15.2218, Diss: Pragmatics: Mikkelsen: 'Specifying Who...'

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LINGUIST List:  Vol-15-2218. Tue Aug 3 2004. ISSN: 1068-4875.

Subject: 15.2218, Diss: Pragmatics: Mikkelsen: 'Specifying Who...'

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1)
Date:  Tue, 3 Aug 2004 16:07:20 -0400 (EDT)
From:  mikkelse at socrates.berkeley.edu
Subject:  Specifying Who: On the Structure, Meaning, and Use of Specificational Copular Clauses

-------------------------------- Message 1 -------------------------------

Date:  Tue, 3 Aug 2004 16:07:20 -0400 (EDT)
From:  mikkelse at socrates.berkeley.edu
Subject:  Specifying Who: On the Structure, Meaning, and Use of Specificational Copular Clauses

Institution: University of California, Santa Cruz
Program: Department of Linguistics
Dissertation Status: Completed
Degree Date: 2004

Author: Line Mikkelsen

Dissertation Title: Specifying Who: On the Structure, Meaning, and Use
of Specificational Copular Clauses

Dissertation URL:
http://socrates.berkeley.edu/~mikkelse/dissertation.html

Linguistic Field: Pragmatics, Semantics, Syntax

Dissertation Director 1: Judith Aissen
Dissertation Director 2: Donka F. Farkas
Dissertation Director 3: William A. Ladusaw
Dissertation Director 4: James McCloskey

Dissertation Abstract:

This dissertation is concerned with a class of copular clauses known
as specificational clauses, and its relation to other kinds of copular
structures, predicational and equative clauses in particular. Based on
evidence from Danish and English, I argue that specificational clauses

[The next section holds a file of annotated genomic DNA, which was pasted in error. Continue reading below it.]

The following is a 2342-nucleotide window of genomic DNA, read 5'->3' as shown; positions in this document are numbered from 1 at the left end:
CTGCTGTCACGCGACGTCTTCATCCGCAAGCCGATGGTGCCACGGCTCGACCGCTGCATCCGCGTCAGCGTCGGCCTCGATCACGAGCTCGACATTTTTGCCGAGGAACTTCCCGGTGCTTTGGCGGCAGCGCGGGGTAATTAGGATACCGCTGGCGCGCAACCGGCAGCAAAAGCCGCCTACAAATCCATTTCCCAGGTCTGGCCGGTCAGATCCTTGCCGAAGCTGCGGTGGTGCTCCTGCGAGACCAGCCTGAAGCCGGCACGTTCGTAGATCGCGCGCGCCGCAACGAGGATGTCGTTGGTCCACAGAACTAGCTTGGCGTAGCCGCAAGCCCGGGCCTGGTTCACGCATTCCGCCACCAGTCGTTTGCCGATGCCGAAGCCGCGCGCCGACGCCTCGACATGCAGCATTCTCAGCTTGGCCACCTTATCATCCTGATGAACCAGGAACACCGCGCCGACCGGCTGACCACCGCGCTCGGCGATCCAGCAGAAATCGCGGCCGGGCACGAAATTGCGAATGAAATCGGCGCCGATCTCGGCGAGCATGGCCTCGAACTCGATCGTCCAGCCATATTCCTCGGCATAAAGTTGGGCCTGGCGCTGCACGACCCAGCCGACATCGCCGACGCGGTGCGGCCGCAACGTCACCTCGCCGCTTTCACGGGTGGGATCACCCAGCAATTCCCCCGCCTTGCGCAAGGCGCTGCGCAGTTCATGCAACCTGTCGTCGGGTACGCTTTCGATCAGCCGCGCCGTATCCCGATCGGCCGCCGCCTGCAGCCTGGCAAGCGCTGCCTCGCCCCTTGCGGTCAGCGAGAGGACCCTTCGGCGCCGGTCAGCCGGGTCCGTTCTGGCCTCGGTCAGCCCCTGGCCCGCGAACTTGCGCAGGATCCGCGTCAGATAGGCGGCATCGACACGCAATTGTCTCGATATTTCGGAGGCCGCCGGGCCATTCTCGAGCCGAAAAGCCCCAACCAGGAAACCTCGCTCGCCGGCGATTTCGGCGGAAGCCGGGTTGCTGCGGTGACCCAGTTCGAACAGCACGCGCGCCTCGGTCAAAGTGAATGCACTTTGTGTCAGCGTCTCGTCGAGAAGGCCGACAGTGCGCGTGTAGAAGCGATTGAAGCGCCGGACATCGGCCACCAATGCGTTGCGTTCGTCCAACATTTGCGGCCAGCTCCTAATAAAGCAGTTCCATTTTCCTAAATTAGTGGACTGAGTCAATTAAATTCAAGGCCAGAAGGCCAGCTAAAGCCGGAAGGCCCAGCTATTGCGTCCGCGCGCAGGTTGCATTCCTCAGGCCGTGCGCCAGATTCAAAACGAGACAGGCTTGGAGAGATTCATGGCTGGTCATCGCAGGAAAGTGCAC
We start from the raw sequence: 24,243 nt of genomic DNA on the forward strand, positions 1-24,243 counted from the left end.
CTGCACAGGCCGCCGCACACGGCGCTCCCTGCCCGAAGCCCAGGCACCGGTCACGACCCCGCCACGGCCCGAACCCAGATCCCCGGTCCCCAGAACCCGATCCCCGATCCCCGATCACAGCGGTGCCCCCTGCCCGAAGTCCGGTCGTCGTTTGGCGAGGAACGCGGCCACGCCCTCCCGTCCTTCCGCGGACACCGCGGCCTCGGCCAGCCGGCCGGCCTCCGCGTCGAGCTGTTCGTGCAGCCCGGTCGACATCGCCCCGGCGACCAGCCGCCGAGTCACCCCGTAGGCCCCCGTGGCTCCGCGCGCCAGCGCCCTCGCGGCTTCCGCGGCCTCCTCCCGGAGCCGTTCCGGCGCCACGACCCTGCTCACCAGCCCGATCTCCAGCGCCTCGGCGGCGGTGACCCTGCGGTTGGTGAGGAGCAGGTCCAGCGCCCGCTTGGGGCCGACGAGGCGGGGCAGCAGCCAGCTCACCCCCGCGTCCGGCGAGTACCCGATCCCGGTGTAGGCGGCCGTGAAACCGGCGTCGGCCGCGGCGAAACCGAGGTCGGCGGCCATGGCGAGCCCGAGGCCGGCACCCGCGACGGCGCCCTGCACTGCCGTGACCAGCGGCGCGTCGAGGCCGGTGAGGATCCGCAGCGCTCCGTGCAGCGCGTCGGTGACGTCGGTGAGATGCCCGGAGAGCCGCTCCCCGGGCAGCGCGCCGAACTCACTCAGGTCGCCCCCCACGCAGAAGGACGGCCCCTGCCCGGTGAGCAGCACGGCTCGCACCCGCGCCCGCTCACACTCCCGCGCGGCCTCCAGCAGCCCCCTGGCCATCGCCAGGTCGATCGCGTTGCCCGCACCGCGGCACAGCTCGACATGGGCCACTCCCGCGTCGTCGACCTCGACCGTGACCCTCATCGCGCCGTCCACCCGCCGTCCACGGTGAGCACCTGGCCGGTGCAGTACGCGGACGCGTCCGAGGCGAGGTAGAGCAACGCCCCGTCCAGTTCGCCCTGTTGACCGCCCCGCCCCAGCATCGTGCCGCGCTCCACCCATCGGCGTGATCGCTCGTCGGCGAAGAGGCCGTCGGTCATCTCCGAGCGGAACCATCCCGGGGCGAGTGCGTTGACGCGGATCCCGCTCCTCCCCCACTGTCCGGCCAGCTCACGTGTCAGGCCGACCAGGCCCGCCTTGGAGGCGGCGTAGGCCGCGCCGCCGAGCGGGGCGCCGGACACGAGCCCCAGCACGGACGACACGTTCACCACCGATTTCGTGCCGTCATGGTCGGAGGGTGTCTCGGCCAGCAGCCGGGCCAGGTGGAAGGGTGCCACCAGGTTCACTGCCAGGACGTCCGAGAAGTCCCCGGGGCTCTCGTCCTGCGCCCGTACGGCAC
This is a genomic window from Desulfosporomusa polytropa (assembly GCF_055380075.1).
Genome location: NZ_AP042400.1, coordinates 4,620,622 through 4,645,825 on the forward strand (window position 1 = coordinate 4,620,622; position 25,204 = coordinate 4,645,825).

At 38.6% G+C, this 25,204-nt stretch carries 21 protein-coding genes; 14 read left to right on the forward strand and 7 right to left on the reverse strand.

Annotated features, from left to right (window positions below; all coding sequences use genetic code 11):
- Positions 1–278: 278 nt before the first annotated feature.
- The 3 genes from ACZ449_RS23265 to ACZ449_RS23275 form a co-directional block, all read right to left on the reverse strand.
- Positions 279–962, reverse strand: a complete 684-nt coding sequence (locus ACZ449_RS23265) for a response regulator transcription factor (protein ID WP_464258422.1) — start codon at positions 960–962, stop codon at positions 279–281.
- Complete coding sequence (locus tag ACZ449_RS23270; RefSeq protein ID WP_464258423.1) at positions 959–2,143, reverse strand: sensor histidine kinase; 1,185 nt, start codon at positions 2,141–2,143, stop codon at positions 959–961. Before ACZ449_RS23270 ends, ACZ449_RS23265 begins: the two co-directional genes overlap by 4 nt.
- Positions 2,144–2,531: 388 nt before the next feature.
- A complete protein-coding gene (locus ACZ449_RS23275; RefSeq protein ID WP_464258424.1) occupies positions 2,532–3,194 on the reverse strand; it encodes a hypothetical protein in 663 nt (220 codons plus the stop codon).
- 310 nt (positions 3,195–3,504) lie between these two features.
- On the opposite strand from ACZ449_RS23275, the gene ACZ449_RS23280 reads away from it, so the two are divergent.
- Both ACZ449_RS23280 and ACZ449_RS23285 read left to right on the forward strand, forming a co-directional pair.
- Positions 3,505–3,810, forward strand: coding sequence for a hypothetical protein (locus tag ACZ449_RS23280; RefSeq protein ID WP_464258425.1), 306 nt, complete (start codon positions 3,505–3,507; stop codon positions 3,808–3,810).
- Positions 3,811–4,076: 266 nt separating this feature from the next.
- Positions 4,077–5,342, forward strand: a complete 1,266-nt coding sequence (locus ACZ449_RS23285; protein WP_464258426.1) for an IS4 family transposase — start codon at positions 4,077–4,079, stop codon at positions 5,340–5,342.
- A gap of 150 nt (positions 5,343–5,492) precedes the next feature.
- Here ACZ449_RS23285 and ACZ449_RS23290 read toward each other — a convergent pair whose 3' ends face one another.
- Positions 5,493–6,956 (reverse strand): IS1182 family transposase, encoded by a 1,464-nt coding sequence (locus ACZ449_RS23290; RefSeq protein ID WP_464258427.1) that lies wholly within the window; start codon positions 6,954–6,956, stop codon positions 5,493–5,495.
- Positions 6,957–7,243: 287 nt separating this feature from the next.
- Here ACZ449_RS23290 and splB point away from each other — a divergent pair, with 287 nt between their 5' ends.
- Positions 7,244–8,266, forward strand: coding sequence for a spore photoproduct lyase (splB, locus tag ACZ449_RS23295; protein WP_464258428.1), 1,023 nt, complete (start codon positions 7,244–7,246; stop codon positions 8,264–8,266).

involve the same core predication structure as predicational
clauses---one which combines a referential and a predicative
expression to form a minimal predicational unit---but differ in how
the predicational core is realized syntactically. Predicational
copular clauses represent the canonical realization, where the
referential expression is aligned with the most prominent syntactic
position, the subject position. Specificational clauses involve an
unusual alignment of the predicative expression with subject
position. Building on work by Prince (1992) and Birner (1996), I
suggest that this unusual alignment is grounded in information
structure, and, ultimately, principles of discourse coherence: the
alignment of the less referential DP with the subject position serves
a discourse connective function by letting material that is relatively
familiar in the discourse appear before material that is relatively
unfamiliar in the discourse. I develop an analysis of predicational
and specificational clauses that integrates these findings. The
central syntactic mechanism that governs the derivation of the two
kinds of clauses is the featural interaction between the two DPs and
T, the host of the subject position. Part of this interaction is
familiar from non-copular clauses, but characteristic properties of
copular clauses, in particular the semantic asymmetry between the two
nominals and the lightness of the copula verb itself, conspire to let
information structure play a decisive role in determining which of the
two DPs raises to subject position. The analysis provides a basis for
understanding the restrictions on the kinds of DPs that can occur as
subjects of specificational clauses; only DPs that can denote
properties and that allow the specificational clause to perform its
connective discourse function can occur in this position. It further
clarifies the relation between specificational and predicational
clauses, and effectively sets them both apart from equative clauses,
which are argued to be fundamentally different.

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